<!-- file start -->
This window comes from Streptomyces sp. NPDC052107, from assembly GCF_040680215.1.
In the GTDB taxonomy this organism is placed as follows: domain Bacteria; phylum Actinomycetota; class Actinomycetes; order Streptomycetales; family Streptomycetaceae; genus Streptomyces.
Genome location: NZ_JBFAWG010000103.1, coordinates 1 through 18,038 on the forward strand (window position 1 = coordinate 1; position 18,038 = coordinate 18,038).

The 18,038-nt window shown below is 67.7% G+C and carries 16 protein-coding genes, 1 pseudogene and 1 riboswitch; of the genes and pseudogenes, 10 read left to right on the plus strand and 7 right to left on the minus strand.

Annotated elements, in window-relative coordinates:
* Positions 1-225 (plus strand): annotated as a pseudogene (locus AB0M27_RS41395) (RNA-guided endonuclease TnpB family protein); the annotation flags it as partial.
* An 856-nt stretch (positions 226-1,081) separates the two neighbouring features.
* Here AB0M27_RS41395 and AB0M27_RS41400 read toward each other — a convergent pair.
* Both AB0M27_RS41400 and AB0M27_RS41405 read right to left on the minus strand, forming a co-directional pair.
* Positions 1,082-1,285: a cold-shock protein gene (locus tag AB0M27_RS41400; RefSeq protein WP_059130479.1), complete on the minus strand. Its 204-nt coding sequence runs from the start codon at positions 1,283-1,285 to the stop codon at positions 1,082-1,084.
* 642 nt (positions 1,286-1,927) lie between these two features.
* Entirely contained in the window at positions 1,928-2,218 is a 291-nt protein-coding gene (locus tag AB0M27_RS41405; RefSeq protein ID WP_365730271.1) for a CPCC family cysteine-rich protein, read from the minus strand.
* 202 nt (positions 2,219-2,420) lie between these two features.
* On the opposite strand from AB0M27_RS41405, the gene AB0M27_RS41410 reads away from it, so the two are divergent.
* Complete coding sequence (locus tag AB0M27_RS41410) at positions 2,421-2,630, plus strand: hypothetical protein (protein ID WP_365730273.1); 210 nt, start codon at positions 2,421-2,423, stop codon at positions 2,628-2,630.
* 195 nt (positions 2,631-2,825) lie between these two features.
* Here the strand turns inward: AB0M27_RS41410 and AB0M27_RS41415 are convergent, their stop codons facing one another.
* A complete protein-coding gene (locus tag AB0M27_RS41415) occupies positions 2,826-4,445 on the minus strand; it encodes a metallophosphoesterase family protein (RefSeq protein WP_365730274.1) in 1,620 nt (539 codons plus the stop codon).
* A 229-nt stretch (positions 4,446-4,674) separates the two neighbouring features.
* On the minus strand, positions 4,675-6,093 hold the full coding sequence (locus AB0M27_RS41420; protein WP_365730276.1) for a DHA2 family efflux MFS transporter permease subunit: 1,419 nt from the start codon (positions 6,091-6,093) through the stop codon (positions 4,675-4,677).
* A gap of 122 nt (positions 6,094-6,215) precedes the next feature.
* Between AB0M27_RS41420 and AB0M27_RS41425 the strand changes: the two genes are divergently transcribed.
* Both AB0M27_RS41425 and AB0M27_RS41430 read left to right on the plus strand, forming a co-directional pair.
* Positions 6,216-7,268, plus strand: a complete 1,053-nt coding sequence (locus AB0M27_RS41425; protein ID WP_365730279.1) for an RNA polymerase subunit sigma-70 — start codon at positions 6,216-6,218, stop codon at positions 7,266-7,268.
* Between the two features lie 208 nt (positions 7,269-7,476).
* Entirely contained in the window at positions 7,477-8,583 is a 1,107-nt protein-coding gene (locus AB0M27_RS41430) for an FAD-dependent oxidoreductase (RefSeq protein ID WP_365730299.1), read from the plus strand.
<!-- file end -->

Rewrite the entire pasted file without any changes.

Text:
This window comes from Streptomyces sp. NPDC052107, from assembly GCF_040680215.1.
In the GTDB taxonomy this organism is placed as follows: domain Bacteria; phylum Actinomycetota; class Actinomycetes; order Streptomycetales; family Streptomycetaceae; genus Streptomyces.
Genome location: NZ_JBFAWG010000103.1, coordinates 1 through 18,038 on the forward strand (window position 1 = coordinate 1; position 18,038 = coordinate 18,038).

The 18,038-nt window shown below is 67.7% G+C and carries 16 protein-coding genes, 1 pseudogene and 1 riboswitch; of the genes and pseudogenes, 10 read left to right on the plus strand and 7 right to left on the minus strand.

Annotated elements, in window-relative coordinates:
* Positions 1-225 (plus strand): annotated as a pseudogene (locus AB0M27_RS41395) (RNA-guided endonuclease TnpB family protein); the annotation flags it as partial.
* An 856-nt stretch (positions 226-1,081) separates the two neighbouring features.
* Here AB0M27_RS41395 and AB0M27_RS41400 read toward each other — a convergent pair.
* Both AB0M27_RS41400 and AB0M27_RS41405 read right to left on the minus strand, forming a co-directional pair.
* Positions 1,082-1,285: a cold-shock protein gene (locus tag AB0M27_RS41400; RefSeq protein WP_059130479.1), complete on the minus strand. Its 204-nt coding sequence runs from the start codon at positions 1,283-1,285 to the stop codon at positions 1,082-1,084.
* 642 nt (positions 1,286-1,927) lie between these two features.
* Entirely contained in the window at positions 1,928-2,218 is a 291-nt protein-coding gene (locus tag AB0M27_RS41405; RefSeq protein ID WP_365730271.1) for a CPCC family cysteine-rich protein, read from the minus strand.
* 202 nt (positions 2,219-2,420) lie between these two features.
* On the opposite strand from AB0M27_RS41405, the gene AB0M27_RS41410 reads away from it, so the two are divergent.
* Complete coding sequence (locus tag AB0M27_RS41410) at positions 2,421-2,630, plus strand: hypothetical protein (protein ID WP_365730273.1); 210 nt, start codon at positions 2,421-2,423, stop codon at positions 2,628-2,630.
* 195 nt (positions 2,631-2,825) lie between these two features.
* Here the strand turns inward: AB0M27_RS41410 and AB0M27_RS41415 are convergent, their stop codons facing one another.
* A complete protein-coding gene (locus tag AB0M27_RS41415) occupies positions 2,826-4,445 on the minus strand; it encodes a metallophosphoesterase family protein (RefSeq protein WP_365730274.1) in 1,620 nt (539 codons plus the stop codon).
* A 229-nt stretch (positions 4,446-4,674) separates the two neighbouring features.
* On the minus strand, positions 4,675-6,093 hold the full coding sequence (locus AB0M27_RS41420; protein WP_365730276.1) for a DHA2 family efflux MFS transporter permease subunit: 1,419 nt from the start codon (positions 6,091-6,093) through the stop codon (positions 4,675-4,677).
* A gap of 122 nt (positions 6,094-6,215) precedes the next feature.
* Between AB0M27_RS41420 and AB0M27_RS41425 the strand changes: the two genes are divergently transcribed.
* Both AB0M27_RS41425 and AB0M27_RS41430 read left to right on the plus strand, forming a co-directional pair.
* Positions 6,216-7,268, plus strand: a complete 1,053-nt coding sequence (locus AB0M27_RS41425; protein ID WP_365730279.1) for an RNA polymerase subunit sigma-70 — start codon at positions 6,216-6,218, stop codon at positions 7,266-7,268.
* Between the two features lie 208 nt (positions 7,269-7,476).
* Entirely contained in the window at positions 7,477-8,583 is a 1,107-nt protein-coding gene (locus AB0M27_RS41430) for an FAD-dependent oxidoreductase (RefSeq protein ID WP_365730299.1), read from the plus strand.